An-initio reconsruction does not include all particles?

I am trying to do homogeneous refinement followed by ab-initio reconstruction. During the ab-initio reconstruction, I noticed that ab-initio reconstruction processed only a few particles number (0.2 million out of 0.8 millions particles). Therefore, my first question is how to process all particles? And is there any option to connect the output of ab-initio reconstruction further? Please explain in details.
My second question is how to process/include multi-classes ab-initio reconstruction?
Thanks in anticipation.

Hi @shashi!

This is a good question — it might be surprising, but this is the intended behavior of Ab initio reconstruction. To understand why, consider the goals of Ab initio:

  1. classify particles based on which 3D map they belong to, and
  2. produce “good enough” starting volumes you can use in downstream jobs like Homogeneous Refinement or Non-Uniform Refinement.

If you request only a single class, goal (1) does not apply — you’re implicitly saying that all particles belong to the same volume. Thus, Ab initio only uses a subset of the particle images, since in most cases a “good enough” starting volume can be produced without using all of your particle images.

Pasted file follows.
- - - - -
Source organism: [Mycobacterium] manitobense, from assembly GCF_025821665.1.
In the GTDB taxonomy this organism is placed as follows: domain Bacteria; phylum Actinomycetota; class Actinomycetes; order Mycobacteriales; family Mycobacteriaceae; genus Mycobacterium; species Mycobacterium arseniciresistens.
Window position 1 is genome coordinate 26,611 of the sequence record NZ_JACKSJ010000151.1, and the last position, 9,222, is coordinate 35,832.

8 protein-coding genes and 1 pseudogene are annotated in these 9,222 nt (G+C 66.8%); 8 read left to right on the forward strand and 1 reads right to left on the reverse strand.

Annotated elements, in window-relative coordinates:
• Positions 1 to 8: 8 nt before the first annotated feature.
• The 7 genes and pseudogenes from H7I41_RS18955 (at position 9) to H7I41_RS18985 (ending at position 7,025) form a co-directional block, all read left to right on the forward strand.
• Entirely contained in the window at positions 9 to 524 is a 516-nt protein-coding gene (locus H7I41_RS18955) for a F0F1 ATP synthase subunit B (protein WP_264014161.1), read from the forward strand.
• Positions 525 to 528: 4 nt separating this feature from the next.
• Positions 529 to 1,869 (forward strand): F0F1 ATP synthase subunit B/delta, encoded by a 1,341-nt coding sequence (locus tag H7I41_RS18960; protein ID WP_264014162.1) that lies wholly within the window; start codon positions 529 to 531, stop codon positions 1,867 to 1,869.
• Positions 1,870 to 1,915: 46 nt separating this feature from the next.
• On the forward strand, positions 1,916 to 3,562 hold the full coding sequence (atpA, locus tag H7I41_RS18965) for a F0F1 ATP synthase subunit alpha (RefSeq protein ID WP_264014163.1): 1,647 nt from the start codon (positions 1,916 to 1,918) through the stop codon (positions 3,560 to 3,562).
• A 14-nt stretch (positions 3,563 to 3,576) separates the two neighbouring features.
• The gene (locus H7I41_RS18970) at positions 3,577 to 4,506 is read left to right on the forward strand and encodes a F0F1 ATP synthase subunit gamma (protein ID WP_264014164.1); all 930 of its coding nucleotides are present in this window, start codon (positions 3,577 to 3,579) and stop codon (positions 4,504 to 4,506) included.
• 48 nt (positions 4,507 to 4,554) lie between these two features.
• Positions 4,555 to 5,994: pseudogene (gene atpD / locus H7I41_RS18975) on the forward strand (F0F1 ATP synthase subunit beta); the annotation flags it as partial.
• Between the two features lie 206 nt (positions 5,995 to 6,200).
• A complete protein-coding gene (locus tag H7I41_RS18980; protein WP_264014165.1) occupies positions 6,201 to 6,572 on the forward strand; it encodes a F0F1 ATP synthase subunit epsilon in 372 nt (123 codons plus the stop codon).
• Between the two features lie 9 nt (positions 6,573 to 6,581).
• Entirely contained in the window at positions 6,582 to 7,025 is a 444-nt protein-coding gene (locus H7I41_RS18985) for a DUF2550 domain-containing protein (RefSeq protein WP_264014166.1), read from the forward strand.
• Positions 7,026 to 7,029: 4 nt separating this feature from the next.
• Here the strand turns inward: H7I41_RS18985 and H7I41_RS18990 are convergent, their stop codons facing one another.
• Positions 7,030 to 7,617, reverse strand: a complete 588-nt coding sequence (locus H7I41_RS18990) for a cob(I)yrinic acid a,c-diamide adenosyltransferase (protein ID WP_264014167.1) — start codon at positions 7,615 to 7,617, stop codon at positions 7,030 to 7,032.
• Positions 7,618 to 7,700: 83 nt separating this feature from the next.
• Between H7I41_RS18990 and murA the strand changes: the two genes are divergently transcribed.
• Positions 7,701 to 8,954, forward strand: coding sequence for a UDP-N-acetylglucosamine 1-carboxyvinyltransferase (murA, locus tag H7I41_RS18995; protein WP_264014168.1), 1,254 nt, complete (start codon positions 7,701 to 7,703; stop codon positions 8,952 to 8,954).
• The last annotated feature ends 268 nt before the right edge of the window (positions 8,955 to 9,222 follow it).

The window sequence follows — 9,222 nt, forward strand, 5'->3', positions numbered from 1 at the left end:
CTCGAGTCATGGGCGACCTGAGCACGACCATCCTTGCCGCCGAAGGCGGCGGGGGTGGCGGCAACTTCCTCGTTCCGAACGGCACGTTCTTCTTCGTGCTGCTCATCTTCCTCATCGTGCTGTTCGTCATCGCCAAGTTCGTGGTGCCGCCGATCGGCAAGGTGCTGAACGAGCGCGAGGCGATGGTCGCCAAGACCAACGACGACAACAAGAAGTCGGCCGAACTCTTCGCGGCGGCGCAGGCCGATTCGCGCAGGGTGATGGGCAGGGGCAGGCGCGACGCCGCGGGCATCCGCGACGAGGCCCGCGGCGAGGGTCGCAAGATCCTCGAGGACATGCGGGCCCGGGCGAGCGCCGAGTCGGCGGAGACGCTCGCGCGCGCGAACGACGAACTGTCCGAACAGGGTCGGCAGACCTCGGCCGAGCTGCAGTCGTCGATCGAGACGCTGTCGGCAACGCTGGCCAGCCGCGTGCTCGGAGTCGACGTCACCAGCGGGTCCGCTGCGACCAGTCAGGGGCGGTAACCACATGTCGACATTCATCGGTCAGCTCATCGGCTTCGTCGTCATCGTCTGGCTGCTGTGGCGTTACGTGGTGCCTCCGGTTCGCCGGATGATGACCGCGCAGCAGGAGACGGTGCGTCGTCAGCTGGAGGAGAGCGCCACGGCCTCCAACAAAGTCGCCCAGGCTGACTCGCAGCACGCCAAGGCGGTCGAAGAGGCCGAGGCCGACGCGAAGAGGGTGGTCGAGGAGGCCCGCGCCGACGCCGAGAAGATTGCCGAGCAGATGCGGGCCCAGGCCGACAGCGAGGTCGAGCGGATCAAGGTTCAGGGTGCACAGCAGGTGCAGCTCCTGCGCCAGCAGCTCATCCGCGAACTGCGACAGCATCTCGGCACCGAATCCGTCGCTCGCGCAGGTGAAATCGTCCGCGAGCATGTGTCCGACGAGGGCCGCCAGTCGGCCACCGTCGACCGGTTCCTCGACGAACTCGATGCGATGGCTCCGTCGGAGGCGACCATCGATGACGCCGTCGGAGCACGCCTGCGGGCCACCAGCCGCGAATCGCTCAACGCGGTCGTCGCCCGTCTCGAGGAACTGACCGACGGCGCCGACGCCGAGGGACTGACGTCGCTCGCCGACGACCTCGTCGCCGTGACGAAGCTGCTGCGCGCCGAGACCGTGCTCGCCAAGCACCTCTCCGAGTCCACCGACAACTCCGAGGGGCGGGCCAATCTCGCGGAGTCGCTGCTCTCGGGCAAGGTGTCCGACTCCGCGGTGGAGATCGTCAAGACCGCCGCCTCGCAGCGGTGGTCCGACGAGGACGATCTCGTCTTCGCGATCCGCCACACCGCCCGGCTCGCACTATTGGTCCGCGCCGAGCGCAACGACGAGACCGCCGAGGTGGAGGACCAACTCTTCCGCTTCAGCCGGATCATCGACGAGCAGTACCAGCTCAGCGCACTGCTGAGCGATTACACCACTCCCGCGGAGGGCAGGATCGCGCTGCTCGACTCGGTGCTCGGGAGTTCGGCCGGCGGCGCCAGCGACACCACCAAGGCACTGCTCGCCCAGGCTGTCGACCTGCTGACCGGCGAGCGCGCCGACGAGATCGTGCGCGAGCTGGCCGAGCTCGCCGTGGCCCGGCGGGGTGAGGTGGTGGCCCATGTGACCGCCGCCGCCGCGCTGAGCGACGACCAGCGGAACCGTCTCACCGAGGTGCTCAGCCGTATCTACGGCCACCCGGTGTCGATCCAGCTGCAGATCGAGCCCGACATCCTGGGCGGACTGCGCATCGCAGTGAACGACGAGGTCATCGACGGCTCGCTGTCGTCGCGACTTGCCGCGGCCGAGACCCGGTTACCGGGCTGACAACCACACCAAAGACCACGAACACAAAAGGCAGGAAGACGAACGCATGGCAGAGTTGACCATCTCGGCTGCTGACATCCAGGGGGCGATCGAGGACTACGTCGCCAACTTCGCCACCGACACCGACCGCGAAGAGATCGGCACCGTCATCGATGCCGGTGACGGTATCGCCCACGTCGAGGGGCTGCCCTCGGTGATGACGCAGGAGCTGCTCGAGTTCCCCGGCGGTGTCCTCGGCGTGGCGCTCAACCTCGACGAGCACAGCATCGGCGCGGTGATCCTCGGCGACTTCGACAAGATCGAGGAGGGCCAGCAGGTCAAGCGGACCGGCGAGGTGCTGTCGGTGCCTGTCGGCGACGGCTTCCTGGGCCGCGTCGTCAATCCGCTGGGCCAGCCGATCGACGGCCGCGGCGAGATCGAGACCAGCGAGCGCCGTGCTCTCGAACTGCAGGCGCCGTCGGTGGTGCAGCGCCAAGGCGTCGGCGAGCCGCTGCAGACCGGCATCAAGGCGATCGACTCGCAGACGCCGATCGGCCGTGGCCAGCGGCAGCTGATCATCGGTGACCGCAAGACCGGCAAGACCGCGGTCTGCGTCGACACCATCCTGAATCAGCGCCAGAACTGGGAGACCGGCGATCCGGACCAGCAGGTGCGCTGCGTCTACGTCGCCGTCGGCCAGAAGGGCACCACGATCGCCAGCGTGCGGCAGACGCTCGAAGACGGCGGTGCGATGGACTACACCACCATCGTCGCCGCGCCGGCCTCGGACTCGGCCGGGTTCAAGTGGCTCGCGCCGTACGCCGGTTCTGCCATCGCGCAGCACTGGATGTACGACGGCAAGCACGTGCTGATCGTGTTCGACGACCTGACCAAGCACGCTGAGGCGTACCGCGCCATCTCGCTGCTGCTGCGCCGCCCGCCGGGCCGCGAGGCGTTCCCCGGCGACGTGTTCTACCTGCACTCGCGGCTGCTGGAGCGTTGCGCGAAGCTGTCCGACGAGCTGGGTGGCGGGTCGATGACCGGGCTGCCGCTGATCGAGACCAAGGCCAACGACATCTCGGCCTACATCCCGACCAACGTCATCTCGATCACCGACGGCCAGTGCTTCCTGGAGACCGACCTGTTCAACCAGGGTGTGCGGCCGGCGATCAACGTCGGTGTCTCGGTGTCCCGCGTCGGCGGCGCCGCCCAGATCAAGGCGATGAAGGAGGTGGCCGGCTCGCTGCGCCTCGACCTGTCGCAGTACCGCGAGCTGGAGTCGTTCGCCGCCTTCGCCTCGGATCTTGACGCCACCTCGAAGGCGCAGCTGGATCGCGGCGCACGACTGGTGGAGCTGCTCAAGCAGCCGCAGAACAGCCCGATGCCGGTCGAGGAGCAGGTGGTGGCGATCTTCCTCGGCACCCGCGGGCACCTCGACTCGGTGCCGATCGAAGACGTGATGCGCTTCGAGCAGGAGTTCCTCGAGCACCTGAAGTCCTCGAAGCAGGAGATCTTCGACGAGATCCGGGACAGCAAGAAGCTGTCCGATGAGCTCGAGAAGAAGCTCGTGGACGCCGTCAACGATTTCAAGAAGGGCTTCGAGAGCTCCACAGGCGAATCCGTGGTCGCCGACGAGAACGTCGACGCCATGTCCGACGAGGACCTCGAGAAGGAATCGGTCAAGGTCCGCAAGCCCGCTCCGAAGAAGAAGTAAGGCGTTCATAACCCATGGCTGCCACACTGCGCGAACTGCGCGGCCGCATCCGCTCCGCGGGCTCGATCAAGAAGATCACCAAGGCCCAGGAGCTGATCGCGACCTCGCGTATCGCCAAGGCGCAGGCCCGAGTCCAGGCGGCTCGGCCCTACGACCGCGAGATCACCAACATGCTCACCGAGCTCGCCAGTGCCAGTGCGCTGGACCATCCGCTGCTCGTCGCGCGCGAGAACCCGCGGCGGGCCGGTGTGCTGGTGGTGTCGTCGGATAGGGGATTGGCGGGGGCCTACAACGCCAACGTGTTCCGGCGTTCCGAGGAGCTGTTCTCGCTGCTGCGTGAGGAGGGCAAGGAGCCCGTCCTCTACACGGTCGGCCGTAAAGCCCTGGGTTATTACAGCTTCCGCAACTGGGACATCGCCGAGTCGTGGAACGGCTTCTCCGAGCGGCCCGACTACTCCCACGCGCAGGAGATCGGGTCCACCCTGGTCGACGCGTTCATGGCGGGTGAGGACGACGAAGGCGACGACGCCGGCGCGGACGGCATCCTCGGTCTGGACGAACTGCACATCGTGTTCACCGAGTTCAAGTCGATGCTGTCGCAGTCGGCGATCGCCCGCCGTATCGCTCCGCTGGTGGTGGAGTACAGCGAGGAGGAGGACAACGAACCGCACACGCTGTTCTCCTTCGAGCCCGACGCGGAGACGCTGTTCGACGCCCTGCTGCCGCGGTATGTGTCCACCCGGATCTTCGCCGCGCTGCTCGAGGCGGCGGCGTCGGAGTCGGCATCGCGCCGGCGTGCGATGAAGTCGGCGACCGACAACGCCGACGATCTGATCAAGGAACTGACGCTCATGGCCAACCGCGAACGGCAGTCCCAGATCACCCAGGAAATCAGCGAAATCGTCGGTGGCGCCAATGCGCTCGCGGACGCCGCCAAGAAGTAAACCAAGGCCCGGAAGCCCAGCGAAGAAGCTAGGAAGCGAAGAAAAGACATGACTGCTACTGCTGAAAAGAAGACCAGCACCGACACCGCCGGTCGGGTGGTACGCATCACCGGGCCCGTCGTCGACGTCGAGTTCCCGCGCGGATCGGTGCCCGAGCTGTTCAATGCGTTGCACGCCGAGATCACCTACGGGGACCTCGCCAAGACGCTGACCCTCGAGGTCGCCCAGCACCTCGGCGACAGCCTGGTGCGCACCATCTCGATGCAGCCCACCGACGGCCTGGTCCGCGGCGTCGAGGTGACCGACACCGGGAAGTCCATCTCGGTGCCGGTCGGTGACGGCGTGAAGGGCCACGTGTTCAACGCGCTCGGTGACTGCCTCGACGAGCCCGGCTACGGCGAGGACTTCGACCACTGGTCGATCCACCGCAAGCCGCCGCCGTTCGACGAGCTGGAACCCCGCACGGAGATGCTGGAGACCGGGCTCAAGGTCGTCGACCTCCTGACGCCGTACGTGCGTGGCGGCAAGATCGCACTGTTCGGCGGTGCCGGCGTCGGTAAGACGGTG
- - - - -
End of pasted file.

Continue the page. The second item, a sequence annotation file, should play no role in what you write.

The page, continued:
If you request multiple classes in Ab initio (which you can do by setting Number of classes to a value greater than 1), then all particles will be used by default in order to accomplish goal number 1.

So, typically, if your particles likely contain junk picks, you’d set Number of classes to a larger value (say, 3 or 4). All of the particles would be used, and you’d keep only the classes which look how you expect for your target.

If, on the other hand, your particles are thought to be mostly clean, you’d typically set Number of classes to 1. This would not use all your particles, but you’d then run a Homogeneous Refinement using all of your particles and the Ab initio volume. This gives you a better result than running Ab initio with all of your particles would have, and it makes the Ab initio job run much faster.

I hope that is helpful!


@rposert Thanks for your quick response. Yes, Indeed! It is really helpful. Thanks for clarifying my questions.